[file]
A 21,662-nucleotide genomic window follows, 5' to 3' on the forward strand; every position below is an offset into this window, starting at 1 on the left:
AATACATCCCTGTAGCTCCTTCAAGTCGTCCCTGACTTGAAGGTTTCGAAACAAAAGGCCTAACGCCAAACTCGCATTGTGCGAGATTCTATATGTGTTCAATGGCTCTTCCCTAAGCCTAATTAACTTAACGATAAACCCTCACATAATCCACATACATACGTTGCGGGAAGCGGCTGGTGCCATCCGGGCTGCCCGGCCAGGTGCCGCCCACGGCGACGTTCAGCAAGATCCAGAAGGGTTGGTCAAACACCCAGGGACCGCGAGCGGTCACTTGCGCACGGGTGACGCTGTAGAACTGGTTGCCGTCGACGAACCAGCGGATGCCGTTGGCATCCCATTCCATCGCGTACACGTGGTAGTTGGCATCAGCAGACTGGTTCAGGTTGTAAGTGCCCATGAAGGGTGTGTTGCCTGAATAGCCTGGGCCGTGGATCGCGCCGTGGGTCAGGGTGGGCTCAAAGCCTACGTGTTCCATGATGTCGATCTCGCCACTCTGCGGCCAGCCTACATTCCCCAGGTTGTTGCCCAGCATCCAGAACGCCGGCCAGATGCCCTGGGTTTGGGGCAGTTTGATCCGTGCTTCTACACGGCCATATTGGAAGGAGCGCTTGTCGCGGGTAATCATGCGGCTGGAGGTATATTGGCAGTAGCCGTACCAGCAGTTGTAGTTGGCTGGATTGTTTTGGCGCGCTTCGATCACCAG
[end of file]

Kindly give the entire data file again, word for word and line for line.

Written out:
A 21,662-nucleotide genomic window follows, 5' to 3' on the forward strand; every position below is an offset into this window, starting at 1 on the left:
AATACATCCCTGTAGCTCCTTCAAGTCGTCCCTGACTTGAAGGTTTCGAAACAAAAGGCCTAACGCCAAACTCGCATTGTGCGAGATTCTATATGTGTTCAATGGCTCTTCCCTAAGCCTAATTAACTTAACGATAAACCCTCACATAATCCACATACATACGTTGCGGGAAGCGGCTGGTGCCATCCGGGCTGCCCGGCCAGGTGCCGCCCACGGCGACGTTCAGCAAGATCCAGAAGGGTTGGTCAAACACCCAGGGACCGCGAGCGGTCACTTGCGCACGGGTGACGCTGTAGAACTGGTTGCCGTCGACGAACCAGCGGATGCCGTTGGCATCCCATTCCATCGCGTACACGTGGTAGTTGGCATCAGCAGACTGGTTCAGGTTGTAAGTGCCCATGAAGGGTGTGTTGCCTGAATAGCCTGGGCCGTGGATCGCGCCGTGGGTCAGGGTGGGCTCAAAGCCTACGTGTTCCATGATGTCGATCTCGCCACTCTGCGGCCAGCCTACATTCCCCAGGTTGTTGCCCAGCATCCAGAACGCCGGCCAGATGCCCTGGGTTTGGGGCAGTTTGATCCGTGCTTCTACACGGCCATATTGGAAGGAGCGCTTGTCGCGGGTAATCATGCGGCTGGAGGTATATTGGCAGTAGCCGTACCAGCAGTTGTAGTTGGCTGGATTGTTTTGGCGCGCTTCGATCACCAG